"Is this the old Gnostic Pistis Sophia?"
Traven nods and walks over to Vidocq.
"There it is. I've been looking for that. Thank you. And yes, it's the Pistis."
"I thought there were only four or five of these left in the world?"
Traven gently takes the book and puts it on a high shelf with other moldering titles.
"There's more than that if you know where to look."
I say, "Maybe there's one less now that you're not punching the clock for the pope. I bet that wasn't a going-away present."
Traven glances up at the manuscript and then to me.
"We do rash things at rash moments," he says. "Later, we sometimes we regret them. But not always."
"God helps those who help themselves," says Candy.
"Especially the ones who don't get caught. Don't worry, Father. We don't have a problem with rash. The first thing I did when I got back to this world was roll a guy for his clothes and cash. He threw the first punch and I'd recently woken up on a pile of burning garbage, so I figured God would understand if I helped myself to some necessities."
Father Traven is in his fifties, but his ashen complexion makes him look older. His voice is deep and exhausted, but his eyes are large and curious. His face is lined and deeply creased by years of doing something he didn't want to do, but did anyway because he thought it needed to be done. It's a soldier's face, not a priest's. There's something else. He's definitely not Sub Rosa-I would have known that the moment I touched his hand-but I can feel waves of hoodoo coming off him. Something weird and old. I don't know what it is, but it's powerful. I bet he doesn't even know about it. Also, I think he's dying. I smell what could be the early stages of cancer.
"The lucky among us might get the same deal as Dysmas. Dysmas was one of the thieves crucified next to Christ. When he asked for forgiveness, Christ said, ‘Today you will be with me in paradise.'"
Candy and Vidocq wander around the room. I'm still standing and so is Traven, protectively, in front of his desk. He likes seeing people, but values his privacy. I know the feeling.
"I know a dying story, too. Ever hear of a guy named Voltaire? Vidocq told me about him. I guess he's famous. On his deathbed the priest says to him, ‘Do you renounce Satan and his ways?'"
"And Voltaire says, ‘My good man, this is no time for making enemies,'" says Traven. "It was a popular joke in the seminary."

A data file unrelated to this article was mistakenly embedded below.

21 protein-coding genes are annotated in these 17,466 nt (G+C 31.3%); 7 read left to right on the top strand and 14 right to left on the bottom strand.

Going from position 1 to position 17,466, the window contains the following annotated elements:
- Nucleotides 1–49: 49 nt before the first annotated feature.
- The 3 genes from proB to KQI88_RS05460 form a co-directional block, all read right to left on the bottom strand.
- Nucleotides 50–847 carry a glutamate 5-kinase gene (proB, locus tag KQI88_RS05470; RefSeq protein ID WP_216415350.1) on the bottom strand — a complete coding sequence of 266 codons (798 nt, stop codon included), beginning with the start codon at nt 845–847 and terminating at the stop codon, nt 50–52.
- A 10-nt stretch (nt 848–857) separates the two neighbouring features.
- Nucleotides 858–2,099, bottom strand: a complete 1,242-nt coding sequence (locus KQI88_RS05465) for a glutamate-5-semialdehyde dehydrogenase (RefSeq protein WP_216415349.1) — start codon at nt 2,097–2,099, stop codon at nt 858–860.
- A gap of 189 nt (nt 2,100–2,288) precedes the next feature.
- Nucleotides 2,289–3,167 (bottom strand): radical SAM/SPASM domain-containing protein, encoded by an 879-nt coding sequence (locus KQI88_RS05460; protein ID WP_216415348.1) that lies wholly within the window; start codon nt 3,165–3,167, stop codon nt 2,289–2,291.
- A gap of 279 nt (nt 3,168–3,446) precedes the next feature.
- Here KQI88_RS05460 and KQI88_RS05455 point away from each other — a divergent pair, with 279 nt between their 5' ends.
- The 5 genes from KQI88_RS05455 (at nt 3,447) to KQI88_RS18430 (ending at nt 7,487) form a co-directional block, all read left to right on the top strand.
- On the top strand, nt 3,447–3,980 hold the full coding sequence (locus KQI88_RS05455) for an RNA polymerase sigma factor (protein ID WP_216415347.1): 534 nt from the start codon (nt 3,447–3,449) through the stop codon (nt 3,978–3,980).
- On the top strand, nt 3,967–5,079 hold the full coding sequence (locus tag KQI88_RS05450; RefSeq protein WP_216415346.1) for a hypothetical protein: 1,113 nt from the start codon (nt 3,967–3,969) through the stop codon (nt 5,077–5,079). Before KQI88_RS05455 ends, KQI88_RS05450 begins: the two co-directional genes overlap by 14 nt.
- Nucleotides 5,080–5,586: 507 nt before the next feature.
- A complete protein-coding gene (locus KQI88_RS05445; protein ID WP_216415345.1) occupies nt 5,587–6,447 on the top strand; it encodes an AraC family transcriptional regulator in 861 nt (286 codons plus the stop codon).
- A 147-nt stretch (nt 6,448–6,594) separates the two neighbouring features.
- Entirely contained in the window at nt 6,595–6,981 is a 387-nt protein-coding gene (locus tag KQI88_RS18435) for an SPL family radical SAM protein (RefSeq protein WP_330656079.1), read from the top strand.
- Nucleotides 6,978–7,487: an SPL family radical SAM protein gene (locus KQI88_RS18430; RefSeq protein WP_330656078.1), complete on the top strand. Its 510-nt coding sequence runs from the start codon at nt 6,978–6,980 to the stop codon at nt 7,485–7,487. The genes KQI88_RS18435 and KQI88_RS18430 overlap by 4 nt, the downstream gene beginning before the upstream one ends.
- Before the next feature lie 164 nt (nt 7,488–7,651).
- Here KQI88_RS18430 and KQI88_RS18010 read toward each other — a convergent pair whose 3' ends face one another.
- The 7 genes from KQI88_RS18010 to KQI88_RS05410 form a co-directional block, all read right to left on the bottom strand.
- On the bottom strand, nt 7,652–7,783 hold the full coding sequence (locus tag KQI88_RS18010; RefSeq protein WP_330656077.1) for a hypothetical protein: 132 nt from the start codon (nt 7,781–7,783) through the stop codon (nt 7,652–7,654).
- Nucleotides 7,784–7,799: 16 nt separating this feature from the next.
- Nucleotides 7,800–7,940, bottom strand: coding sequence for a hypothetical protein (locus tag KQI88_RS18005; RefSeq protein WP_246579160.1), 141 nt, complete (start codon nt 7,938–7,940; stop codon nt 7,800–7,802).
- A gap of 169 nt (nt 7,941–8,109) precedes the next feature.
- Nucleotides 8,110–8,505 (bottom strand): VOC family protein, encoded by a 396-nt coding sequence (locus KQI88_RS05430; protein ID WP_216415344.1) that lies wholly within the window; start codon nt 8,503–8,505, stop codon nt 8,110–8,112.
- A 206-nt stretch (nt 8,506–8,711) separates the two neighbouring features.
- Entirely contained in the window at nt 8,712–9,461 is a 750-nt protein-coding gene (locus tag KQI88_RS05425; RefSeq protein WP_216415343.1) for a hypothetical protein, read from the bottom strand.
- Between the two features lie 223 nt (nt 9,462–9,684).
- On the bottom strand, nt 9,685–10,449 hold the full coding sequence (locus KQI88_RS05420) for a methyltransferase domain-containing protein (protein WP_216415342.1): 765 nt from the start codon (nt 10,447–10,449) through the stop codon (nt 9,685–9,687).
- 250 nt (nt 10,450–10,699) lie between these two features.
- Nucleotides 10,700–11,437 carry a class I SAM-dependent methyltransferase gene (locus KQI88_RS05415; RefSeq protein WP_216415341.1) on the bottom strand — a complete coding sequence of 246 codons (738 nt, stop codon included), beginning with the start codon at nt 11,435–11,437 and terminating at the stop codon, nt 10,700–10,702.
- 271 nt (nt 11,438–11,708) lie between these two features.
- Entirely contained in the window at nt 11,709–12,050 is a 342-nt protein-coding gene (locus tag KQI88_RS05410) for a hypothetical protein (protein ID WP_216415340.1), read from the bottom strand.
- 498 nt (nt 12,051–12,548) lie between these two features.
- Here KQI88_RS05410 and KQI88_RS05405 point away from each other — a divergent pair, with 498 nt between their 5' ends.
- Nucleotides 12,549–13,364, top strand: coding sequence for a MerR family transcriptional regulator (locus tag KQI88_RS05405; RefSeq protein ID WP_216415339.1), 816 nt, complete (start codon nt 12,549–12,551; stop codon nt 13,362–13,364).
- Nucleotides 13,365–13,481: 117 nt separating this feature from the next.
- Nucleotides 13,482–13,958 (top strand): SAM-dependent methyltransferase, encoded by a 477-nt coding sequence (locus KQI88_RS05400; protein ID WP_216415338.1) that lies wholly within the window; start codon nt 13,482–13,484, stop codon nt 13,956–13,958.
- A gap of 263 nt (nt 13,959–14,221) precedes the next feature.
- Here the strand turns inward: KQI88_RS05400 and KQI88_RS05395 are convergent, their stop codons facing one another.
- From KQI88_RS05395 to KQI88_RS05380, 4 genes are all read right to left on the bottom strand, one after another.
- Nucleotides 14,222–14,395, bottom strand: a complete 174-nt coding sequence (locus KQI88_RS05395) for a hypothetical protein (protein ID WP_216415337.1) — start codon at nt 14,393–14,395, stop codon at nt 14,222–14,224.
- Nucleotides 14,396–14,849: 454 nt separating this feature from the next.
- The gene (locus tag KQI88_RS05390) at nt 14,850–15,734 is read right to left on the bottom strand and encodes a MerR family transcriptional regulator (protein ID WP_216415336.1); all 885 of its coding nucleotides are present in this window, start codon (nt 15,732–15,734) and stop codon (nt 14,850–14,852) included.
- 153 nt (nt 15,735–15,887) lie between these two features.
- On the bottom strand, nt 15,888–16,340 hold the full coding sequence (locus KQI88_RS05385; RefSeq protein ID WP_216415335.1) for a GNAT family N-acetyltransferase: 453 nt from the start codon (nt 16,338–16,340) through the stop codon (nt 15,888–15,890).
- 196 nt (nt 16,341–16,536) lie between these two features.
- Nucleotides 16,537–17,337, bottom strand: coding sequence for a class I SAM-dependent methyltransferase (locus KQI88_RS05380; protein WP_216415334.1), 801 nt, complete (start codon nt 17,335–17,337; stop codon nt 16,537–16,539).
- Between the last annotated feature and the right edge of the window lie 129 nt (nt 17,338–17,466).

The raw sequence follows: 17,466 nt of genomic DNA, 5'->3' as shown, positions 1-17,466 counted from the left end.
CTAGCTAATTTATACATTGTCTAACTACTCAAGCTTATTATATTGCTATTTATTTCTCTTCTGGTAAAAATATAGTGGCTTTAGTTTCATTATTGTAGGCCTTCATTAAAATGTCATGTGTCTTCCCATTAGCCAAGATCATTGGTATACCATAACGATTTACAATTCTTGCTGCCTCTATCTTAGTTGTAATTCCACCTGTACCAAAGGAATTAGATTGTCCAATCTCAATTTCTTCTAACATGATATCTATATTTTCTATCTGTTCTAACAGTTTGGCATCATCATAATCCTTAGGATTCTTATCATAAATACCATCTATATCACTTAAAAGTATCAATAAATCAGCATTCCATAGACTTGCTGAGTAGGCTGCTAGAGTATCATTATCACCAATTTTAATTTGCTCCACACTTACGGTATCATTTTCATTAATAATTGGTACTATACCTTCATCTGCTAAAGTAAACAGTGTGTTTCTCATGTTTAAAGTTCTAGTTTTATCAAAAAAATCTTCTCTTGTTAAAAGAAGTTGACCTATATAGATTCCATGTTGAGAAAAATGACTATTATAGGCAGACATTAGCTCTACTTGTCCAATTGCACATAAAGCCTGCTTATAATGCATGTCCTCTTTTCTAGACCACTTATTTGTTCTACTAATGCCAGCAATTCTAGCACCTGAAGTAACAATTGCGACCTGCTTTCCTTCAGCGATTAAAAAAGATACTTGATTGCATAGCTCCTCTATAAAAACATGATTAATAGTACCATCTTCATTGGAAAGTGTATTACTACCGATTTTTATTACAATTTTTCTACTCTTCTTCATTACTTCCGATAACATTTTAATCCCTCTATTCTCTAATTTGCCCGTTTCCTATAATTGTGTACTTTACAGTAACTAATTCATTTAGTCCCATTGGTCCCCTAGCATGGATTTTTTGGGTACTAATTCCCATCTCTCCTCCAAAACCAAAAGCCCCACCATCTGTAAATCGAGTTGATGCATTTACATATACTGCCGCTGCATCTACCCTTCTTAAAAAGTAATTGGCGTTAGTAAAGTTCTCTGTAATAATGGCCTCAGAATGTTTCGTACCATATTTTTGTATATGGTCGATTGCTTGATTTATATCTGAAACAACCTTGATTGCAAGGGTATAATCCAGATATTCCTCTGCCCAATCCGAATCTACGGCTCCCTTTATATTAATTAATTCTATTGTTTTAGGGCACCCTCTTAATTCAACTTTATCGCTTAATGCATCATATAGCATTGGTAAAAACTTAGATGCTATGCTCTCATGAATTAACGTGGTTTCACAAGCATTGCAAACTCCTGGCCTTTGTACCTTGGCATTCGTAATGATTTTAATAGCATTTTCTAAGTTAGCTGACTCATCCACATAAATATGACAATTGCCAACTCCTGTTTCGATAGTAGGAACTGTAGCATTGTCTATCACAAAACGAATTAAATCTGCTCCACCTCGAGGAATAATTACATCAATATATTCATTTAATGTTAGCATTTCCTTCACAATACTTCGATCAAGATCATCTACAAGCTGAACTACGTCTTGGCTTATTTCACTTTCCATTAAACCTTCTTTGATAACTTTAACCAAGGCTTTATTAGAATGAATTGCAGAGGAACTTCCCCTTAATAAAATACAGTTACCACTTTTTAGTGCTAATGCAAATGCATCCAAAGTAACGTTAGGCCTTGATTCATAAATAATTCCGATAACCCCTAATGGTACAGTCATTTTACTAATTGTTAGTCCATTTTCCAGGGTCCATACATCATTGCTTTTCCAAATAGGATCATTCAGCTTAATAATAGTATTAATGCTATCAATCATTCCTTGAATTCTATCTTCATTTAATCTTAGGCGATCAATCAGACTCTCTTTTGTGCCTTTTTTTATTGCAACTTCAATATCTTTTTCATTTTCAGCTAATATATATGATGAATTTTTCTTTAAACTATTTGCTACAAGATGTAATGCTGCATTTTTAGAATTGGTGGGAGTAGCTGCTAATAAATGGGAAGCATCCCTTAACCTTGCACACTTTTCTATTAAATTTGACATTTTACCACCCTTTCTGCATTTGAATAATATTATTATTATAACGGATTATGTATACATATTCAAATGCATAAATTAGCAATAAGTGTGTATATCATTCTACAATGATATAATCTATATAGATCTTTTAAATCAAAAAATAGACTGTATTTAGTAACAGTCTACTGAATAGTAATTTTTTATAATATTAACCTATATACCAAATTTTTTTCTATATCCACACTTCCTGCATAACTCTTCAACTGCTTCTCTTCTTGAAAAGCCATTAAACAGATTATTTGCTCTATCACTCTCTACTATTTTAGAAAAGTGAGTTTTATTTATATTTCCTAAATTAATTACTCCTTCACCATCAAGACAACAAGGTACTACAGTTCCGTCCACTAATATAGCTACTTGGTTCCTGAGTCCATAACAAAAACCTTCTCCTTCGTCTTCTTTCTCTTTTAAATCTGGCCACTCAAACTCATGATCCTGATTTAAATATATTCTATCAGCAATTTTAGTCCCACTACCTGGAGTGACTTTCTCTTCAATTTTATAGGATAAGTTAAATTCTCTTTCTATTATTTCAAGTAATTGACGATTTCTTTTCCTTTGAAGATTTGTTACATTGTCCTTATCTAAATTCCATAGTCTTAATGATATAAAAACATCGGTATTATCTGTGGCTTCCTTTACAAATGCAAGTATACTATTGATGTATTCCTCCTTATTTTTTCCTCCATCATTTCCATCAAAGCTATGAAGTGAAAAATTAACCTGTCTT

Framed pictures of old gods and goddesses line the walls. Egyptian. Babylonian. Hindu. Aztec. Some jellyfish-spider things I haven't seen before. Candy likes those as much as Vidocq likes the books.
"These are the coolest," she says.
"I'm glad you like them," says Traven. "Some of those are images of the oldest gods in the world. We don't even know some of their names."
The angel in my head has been chattering ever since we got here. He wants to get out of my skull and run around. This place is Disneyland to him. I'm about to slap a gag on him when he points out something that I hadn't noticed. I scan the walls to make sure he's right. He is. Among all the books and ancient gods there isn't a single crucifix. Not even prayer beads. The father lapsed a long time ago or he really holds a grudge.
"Would you like some coffee or hot chocolate? I'm afraid that's all I have. I don't get many guests."
"No thank you," says Vidocq, still poking at Traven's bookshelves.
"I'm fine, Father," says Candy.
He didn't mention scotch, but I get a faint whiff of it when he talks. Not enough for a normal person to notice. Guess we all need something to take the edge off when we're booted from the only life we've ever known.
"I'm not a priest anymore, so there's no need to call me ‘Father.' Liam works just fine."
"Thank you, Liam," says Candy.
"I'll stick with ‘Father,'" I say. "I heard every time you call an excommunicated priest ‘Father,' an angel gets hemorrhoids.
"What is it you do exactly?" I ask.
He clasps his hands in thought.
"To put it simply, I translate old texts. Some known. Some unknown. Depending on who you ask, I'm a paleographer, a historical linguist, or paleolinguist. Not all of those are nice terms."
"You read old books."
"Not ordinary books. Some of these texts haven't been read in more than a thousand years. They're written in languages that no longer exist. Sometimes in languages that no one even recognizes. Those are my specialty."
He looks at me happily. Is that the sin of pride showing?
"How the hell do you work on something like that?"